Paul Auster has more than once quoted the poet George Oppen on growing old: “What a strange thing to happen to a little boy.” The characters in B.S. Johnson’s fifth novel, House Mother Normal: A Geriatric Comedy, originally published in 1971 and republished in 2016 by New Directions, might agree with this. One character notes, “I wish I’d been kind to old people then, now I know how it is”; nonetheless, most of the characters are extremely hard on each other, constantly criticising and dismissing one another quite as though they alone have escaped the pitifulness of everyone else’s old age. Right from the first chapter, the voice and the choice of nouns situates us firmly in postwar Britain, with counterpanes on the beds, faggots for dinner and brilliantine in the hair. At the time of writing, this was already somewhat dated, but appropriate for the characters, many of whom live almost entirely in their memories.
Known for his experimental fiction and his unshakeable, stubborn and much-repeated belief that “telling stories is telling lies,” Johnson thought that the Dickensian novel — the “realist” novel — failed to represent reality in any meaningful way. For Johnson, only something that drastically altered the restrictive form of the novel could have any hope of staying faithful to reality. In The Unfortunates, a novel in a box, the constructed nature of novels and narratives is highlighted by the presentation of a stack of loose sheets, of which only the first and last are identified. The rest are to be read in any order. In Albert Angelo holes in the text allow the reader to see through to what comes later, thus from the beginning constantly undercutting the idea of suspense.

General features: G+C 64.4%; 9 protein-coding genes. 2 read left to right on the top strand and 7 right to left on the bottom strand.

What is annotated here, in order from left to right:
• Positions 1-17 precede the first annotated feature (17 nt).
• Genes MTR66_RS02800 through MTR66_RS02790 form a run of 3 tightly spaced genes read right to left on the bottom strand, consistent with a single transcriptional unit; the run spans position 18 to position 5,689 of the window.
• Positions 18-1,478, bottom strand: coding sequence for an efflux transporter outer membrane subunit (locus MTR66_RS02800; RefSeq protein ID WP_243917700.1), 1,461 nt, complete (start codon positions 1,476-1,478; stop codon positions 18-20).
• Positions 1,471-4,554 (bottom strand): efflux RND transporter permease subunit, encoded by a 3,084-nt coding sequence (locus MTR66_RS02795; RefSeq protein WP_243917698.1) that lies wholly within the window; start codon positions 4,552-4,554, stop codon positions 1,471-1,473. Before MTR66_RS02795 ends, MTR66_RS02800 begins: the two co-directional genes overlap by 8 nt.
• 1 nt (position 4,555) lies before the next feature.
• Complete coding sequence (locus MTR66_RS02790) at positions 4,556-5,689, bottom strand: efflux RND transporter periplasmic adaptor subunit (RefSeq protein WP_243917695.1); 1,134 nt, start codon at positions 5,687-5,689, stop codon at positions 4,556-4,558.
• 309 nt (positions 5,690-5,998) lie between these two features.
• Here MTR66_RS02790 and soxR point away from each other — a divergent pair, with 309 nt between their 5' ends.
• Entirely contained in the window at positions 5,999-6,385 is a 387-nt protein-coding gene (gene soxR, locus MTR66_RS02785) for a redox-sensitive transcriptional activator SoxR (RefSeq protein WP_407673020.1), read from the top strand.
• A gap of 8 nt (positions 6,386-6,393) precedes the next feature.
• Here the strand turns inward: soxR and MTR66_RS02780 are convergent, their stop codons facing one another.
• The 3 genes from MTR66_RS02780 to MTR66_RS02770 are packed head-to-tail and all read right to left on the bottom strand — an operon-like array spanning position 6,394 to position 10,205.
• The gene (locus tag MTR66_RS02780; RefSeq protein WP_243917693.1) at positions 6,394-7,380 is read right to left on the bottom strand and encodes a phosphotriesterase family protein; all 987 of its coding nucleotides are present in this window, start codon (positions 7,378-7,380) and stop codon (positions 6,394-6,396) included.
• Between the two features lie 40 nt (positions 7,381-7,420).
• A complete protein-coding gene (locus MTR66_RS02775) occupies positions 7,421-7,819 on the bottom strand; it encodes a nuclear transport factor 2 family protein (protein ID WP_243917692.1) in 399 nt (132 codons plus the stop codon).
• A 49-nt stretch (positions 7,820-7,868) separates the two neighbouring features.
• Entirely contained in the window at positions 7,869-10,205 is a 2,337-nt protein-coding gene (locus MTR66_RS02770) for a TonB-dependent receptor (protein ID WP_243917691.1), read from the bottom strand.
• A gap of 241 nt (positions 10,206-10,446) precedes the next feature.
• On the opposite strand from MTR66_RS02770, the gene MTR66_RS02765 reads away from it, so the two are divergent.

Johnson also often feels frustrated with his own attempts to convey reality. The ideas he wants to impress on us, the feelings he wants to evoke on us, will never behave just so: there is always a gap between what is in his head and what will come out on the page. This comes up in Albert Angelo when, after starting with a fairly traditional third-person section, and moving through a more personal, more real-seeming second-person section and then a congenial “we”, the narrator breaks down mid-sentence towards the end and says “oh, fuck all this lying.” You might say that Johnson is like any writer in that he’s constantly tinkering with how to produce exactly the intended effect, but all the work is done as part of the novel instead of the editing process.
Johnson’s rather belligerent ideas about fiction, with their implicit radical snobbery that he was the only one who could see things clearly, might suggest that his fiction is unreadable. But that is far from the case: if you’re not the sort of reader who can also find enjoyment in the traditional novel, you might not find Johnson’s work radical enough as he is, in spite of his protestations, rather good at creating a story and at opening up a character’s mind to a reader.